Carrier Test Page
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What is Biotinidase Deficiency?
Biotinidase deficiency is an inherited metabolic disorder in which the body cannot process the vitamin biotin due to a deficiency in the enzyme biotinidase. Children affected with biotinidase deficiency can experience seizures, poor muscle tone, difficulty with movement and balance, developmental delay, vision problems, hearing loss, and skin abnormalities. There are two forms of biotinidase deficiency; a profound form with severe symptoms and a partial form with milder symptoms. Both forms of biotinidase deficiency can be successfully treated with lifelong treatment of supplemental biotin pills. Daily biotin medication prevents symptoms from appearing and often can reverse some damage caused by the disease. However, developmental delay, vision and hearing loss, if present, are irreversible. Biotinidase deficiency is caused by pathogenic variants in the BTD gene.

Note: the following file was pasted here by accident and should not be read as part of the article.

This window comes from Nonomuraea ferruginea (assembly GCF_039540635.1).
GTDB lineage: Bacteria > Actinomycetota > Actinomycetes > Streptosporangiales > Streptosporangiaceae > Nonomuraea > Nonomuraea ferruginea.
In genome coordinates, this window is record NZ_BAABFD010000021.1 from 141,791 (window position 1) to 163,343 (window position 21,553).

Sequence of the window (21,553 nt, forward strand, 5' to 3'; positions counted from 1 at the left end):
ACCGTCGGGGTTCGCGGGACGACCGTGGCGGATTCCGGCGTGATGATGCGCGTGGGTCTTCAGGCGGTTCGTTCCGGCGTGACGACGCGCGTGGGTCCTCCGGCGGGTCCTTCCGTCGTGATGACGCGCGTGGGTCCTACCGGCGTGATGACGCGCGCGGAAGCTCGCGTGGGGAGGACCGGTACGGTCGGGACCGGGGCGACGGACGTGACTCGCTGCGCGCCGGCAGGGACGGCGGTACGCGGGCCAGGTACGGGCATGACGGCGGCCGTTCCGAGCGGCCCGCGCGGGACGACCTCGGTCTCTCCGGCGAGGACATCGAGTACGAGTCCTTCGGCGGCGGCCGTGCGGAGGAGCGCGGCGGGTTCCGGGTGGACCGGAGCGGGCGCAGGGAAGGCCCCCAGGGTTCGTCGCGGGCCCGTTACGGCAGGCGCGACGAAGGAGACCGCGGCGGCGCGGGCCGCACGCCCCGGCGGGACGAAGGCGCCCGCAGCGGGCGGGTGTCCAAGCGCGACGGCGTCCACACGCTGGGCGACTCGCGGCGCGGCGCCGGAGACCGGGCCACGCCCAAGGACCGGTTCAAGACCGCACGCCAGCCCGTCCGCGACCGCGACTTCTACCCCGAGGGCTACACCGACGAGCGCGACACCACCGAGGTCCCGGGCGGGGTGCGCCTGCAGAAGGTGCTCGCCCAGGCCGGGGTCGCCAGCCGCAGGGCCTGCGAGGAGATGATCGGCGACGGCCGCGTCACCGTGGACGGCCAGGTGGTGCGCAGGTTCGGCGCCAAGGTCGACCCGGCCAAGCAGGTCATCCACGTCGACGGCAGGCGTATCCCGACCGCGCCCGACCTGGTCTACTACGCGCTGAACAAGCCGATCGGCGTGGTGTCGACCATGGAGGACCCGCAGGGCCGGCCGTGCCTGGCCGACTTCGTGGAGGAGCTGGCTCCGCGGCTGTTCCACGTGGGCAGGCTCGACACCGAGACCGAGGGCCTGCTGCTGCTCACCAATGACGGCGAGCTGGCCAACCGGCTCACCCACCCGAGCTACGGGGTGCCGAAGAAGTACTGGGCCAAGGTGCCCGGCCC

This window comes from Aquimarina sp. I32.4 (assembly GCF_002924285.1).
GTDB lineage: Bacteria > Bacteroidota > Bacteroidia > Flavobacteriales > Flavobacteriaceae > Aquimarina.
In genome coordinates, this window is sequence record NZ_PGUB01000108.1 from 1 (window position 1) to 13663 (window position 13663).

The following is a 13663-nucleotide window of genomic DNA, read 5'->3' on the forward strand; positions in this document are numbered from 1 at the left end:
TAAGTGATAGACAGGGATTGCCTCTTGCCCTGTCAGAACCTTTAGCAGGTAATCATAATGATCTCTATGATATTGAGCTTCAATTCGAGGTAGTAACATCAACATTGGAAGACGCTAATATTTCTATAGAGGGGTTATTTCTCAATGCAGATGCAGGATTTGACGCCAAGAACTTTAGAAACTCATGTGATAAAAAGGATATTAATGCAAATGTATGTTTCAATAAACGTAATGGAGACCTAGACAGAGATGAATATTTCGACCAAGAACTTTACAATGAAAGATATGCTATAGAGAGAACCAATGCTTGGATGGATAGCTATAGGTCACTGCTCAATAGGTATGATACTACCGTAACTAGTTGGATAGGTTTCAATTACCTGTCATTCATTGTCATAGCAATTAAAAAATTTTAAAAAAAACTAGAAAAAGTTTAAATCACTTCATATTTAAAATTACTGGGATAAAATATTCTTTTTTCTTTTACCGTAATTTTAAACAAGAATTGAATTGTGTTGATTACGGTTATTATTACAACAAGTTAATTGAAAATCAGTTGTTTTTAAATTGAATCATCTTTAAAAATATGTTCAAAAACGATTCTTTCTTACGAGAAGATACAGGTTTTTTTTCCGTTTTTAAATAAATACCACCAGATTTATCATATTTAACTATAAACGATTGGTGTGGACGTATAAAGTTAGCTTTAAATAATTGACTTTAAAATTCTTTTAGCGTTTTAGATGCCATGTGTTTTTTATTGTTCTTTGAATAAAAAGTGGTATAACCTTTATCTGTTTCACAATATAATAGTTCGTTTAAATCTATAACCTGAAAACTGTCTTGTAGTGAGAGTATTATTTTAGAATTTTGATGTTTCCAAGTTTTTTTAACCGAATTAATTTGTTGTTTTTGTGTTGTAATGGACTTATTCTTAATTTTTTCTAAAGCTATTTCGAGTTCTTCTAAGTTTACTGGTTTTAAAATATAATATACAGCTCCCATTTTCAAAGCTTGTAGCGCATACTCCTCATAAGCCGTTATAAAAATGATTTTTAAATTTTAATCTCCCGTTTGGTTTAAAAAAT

How is Biotinidase Deficiency inherited?
Biotinidase deficiency is inherited in an autosomal recessive manner. This type of inheritance requires the presence of two copies of a pathogenic variant in the gene for a person to have the genetic disease. Both parents must be carriers of a pathogenic variant in the gene in order to be at risk to have an affected child. The child must inherit a pathogenic variant from each carrier parent in order to be affected. There is a 1 in 4 chance that a baby will inherit two mutated copies of the gene and be affected when both parents are carriers.
What does it mean to be a carrier?
There are no signs or symptoms associated with being a carrier for biotinidase deficiency. However, the risk to have a child affected with biotinidase deficiency is increased. Testing of reproductive partners is recommended for carriers of biotinidase deficiency.
How common is Biotinidase Deficiency?
What is analysed?
|Ethnicity||Detection Rate||Carrier Frequency|
|General Population||> 99%||1 in 120|